Melchor is sent to the Terra Alta to escape the furore following his heroic actions in August 2017. When he reaches his new posting in Gandesa, his boss the fiercely independentist Sergeant Blai tells him: “Nothing ever happens here”. Nothing has happened in this backwater, it seems, in the 80 years since the Battle of the Ebre, which is the main theme of old men’s circular tavern conversations. “Here, sooner or later, everything gets explained by the war”, Olga, the local woman that Melchor falls in love with, tells him.

Melchor’s back-story is barely believable. He never knew his father; his mother fought to survive through prostitution; she was murdered; as a teenager he went to jail for being a dealer and gunman for a Colombian drug cartel. There he met two guardian angels: the prison librarian, Guille the Frenchman, who introduces him to books and turns him into a voracious reader, and Vivales, a lawyer who supports him through thick and thin. He studies and becomes a cop.

The first book that the Frenchman gets him to read is Victor Hugo’s Les miserables. Melchor is hooked. He identifies with both Jean Valjean, the poor man condemned to the galleys for stealing a loaf, AND his arch-enemy Javert, the cop so set in his obedience to the letter of the law that he loses sight of justice. Cercas has created Melchor like a character in Les miserables, a legendary figure, obsessive like Javert and transformed, like Valjean. This mythical aspect of Melchor helps make that back-story believable.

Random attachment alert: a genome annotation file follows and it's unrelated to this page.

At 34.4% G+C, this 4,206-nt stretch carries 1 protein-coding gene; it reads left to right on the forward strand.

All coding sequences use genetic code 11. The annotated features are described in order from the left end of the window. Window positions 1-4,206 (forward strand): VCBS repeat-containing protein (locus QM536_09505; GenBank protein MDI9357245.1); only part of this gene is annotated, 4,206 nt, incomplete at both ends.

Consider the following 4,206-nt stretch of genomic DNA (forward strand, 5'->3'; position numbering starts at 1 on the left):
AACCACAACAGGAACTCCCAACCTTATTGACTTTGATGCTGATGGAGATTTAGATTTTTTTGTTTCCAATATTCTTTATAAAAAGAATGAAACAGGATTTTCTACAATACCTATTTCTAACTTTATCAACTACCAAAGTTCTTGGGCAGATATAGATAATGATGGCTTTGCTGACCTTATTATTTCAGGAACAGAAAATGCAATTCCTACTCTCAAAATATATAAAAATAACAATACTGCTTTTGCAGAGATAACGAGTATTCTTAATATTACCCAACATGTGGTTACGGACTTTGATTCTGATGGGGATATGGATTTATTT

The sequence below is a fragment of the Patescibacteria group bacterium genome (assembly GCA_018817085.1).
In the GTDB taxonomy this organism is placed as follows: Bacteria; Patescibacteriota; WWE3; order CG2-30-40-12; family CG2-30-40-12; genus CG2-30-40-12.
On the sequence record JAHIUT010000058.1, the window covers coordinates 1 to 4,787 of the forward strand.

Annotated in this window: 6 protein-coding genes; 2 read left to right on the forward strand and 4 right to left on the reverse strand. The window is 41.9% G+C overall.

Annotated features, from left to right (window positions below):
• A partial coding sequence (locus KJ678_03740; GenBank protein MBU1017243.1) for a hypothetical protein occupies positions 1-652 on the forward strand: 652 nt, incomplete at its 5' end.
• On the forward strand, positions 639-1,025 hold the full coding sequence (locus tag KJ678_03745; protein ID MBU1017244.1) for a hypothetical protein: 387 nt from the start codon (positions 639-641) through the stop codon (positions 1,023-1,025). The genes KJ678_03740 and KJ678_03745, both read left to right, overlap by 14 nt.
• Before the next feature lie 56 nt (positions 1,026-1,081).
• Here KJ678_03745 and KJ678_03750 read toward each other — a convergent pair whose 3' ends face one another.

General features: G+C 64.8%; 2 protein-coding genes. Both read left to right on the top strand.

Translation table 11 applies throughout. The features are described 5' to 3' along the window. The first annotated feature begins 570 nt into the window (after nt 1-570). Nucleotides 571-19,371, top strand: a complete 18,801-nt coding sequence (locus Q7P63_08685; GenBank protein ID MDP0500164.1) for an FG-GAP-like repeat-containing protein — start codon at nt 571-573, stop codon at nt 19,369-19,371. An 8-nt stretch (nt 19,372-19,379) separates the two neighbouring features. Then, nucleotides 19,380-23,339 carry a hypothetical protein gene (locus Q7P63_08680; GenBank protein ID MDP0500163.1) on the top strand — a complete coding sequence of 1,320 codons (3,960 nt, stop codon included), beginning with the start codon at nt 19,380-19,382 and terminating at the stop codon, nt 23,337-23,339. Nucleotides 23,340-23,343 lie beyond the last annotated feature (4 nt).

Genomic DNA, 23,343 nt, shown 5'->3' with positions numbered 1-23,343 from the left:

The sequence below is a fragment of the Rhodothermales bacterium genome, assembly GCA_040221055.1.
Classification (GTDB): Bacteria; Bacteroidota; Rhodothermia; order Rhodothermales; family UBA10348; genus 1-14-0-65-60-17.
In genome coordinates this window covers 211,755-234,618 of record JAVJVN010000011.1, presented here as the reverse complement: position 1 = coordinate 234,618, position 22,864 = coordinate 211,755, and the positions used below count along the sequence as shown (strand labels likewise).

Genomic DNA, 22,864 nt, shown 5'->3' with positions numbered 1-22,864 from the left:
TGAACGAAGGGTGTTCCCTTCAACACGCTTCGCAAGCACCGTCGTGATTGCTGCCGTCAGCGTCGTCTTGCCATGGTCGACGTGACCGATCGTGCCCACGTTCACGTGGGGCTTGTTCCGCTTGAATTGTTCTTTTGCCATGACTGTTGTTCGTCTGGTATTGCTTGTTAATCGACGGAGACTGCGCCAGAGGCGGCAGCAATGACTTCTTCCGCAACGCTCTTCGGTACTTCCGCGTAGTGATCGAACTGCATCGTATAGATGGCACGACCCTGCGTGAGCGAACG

A crime novel is a new departure for Cercas. He is still, though, talking of the questions that dominate his other books: the Civil War and the complexity of justice, for example whether violence against the ruthless (terrorists) and the cruel (men who hit women) is justified. Cercas still focuses well on detail, has a great sense of place and moves impeccably back and forth in time. Though the novel is full of violent events, there are long sequences of tense calm: which is to say that his pacing of the stories is excellent. Most of all, he creates rounded characters with psychological depth. Even the Darkest Night is both an exciting crime novel and a book that asks its readers to think.